On September 17, scientists from academia and biotech in different locations were brought together in a virtual forum to learn about the latest preclinical and clinical approaches for effective therapeutics against COVID-19. The Therapeutic Pipeline for COVID-19 meeting was the second, in Bioinsider’s ‘Together as One’ COVID-19 Virtual Meeting Series, and brought together more than 100 researchers and featured 11 keynote presentations, focused on small-molecule and antibody-based approaches. The meeting also featured a special gathering for virtual speed networking and three intimate breakout discussions on 1) Drug repurposing, 2) Realistic and manageable drug treatment, and 3) Vaccines or anti-virals for COVID-19. The keynote presentations:
Two major themes emerged and were:
COVID-19 will most likely be a major problem in the near future (beyond 2021). First-generation vaccines will not sufficiently provide effective coverage to eliminate COVID-19 and, hence, therapeutics will be vital. Early vaccines will most likely be FDA-approved with as low as 50% efficacy; therefore, complete population coverage will be unfeasible. Therapeutics will be impactful in key areas. First, for patients that develop severe symptoms therapeutics will be required. Second, therapeutics will likely benefit when used as pre-exposure prophylactics. Three, post-COVID-19 symptoms in recovered patients will require targeted therapeutics.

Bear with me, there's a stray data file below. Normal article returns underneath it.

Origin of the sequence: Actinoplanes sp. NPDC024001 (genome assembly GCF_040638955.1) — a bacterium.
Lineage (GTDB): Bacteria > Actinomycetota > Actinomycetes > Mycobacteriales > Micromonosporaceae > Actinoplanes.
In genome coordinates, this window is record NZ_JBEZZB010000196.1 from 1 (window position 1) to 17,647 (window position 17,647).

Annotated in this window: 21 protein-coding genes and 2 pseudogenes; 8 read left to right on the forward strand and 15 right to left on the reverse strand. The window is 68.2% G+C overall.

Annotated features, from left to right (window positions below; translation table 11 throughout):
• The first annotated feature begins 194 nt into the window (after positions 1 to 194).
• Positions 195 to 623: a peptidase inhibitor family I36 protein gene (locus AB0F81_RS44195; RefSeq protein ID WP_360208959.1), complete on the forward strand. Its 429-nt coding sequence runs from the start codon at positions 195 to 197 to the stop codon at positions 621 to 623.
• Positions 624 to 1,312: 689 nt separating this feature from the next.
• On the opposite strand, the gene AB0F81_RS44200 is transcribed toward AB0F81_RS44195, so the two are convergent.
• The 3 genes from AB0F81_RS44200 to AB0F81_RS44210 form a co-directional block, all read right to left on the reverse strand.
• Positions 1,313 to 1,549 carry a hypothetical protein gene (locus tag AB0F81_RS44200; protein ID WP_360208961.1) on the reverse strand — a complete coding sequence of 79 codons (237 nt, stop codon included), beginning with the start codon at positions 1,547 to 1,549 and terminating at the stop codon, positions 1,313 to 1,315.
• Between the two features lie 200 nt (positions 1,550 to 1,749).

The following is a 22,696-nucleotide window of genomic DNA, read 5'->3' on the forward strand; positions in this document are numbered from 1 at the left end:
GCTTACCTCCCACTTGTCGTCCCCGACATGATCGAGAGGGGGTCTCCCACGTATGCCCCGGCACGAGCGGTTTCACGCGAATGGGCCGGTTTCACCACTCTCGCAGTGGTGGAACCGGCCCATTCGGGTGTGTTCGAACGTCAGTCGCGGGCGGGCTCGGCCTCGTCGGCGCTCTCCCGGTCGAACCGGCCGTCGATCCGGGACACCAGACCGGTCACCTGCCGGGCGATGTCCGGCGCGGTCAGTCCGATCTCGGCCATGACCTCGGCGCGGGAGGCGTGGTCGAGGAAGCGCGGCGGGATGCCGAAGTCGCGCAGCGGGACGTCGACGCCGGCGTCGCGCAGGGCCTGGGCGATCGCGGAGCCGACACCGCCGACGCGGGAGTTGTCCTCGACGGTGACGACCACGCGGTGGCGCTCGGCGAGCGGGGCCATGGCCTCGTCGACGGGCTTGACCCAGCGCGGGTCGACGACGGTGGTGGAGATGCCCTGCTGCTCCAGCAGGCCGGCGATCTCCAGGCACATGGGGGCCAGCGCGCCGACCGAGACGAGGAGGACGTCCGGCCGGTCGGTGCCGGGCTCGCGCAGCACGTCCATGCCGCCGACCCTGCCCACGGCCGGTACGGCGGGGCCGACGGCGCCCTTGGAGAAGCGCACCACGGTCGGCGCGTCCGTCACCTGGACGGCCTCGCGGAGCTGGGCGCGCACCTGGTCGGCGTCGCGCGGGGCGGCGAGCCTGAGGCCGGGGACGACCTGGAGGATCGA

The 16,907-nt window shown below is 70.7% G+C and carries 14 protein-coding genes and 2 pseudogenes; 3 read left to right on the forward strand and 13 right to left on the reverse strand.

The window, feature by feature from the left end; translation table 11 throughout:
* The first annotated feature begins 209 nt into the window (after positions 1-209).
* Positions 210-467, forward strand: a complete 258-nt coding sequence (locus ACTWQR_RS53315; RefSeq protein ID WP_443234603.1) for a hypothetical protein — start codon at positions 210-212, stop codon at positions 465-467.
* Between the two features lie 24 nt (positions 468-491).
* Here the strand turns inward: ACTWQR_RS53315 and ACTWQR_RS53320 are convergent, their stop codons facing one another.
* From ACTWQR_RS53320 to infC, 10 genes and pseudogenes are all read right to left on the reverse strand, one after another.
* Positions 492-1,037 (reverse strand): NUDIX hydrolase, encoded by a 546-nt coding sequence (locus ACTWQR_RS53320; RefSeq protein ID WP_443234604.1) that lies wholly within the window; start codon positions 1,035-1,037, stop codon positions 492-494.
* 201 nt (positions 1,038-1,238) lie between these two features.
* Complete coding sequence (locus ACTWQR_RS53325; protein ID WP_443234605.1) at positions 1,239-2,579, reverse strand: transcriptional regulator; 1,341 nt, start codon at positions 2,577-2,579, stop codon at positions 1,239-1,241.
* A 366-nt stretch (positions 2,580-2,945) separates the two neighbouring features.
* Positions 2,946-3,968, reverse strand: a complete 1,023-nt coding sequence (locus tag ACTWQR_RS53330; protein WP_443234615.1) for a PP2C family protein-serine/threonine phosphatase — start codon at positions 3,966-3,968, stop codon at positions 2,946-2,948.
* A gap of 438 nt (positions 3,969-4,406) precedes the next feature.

Antibodies will dominate but small-molecules will be necessary. Speakers presented how they have shifted their laboratory research and through strategic biotech partnerships, have developed effective antibodies at incredible speed. The antibodies currently with the best preclinical and clinical efficacy are exclusively designed to target a specific area of the COVID-19 Spike protein important for receptor binding. However, recent advancements in studying the underlying biology of COVID-19 and the pathophysiological impact have shown that there are very promising targets against host cells that can be developed as small peptides or molecules.
Future. There is increasing interest in additional non-structural COVID-19 proteins that play roles in infection and evasion of the immune response. Antibodies, small molecules, and emerging therapeutics (nanobodies, siRNA/oligomers, interferons/biologics) are all important in this area. However, the pillars of pharmacology (PK, binding, ADME) must be maintained during development in order to not-rush early promising therapeutics.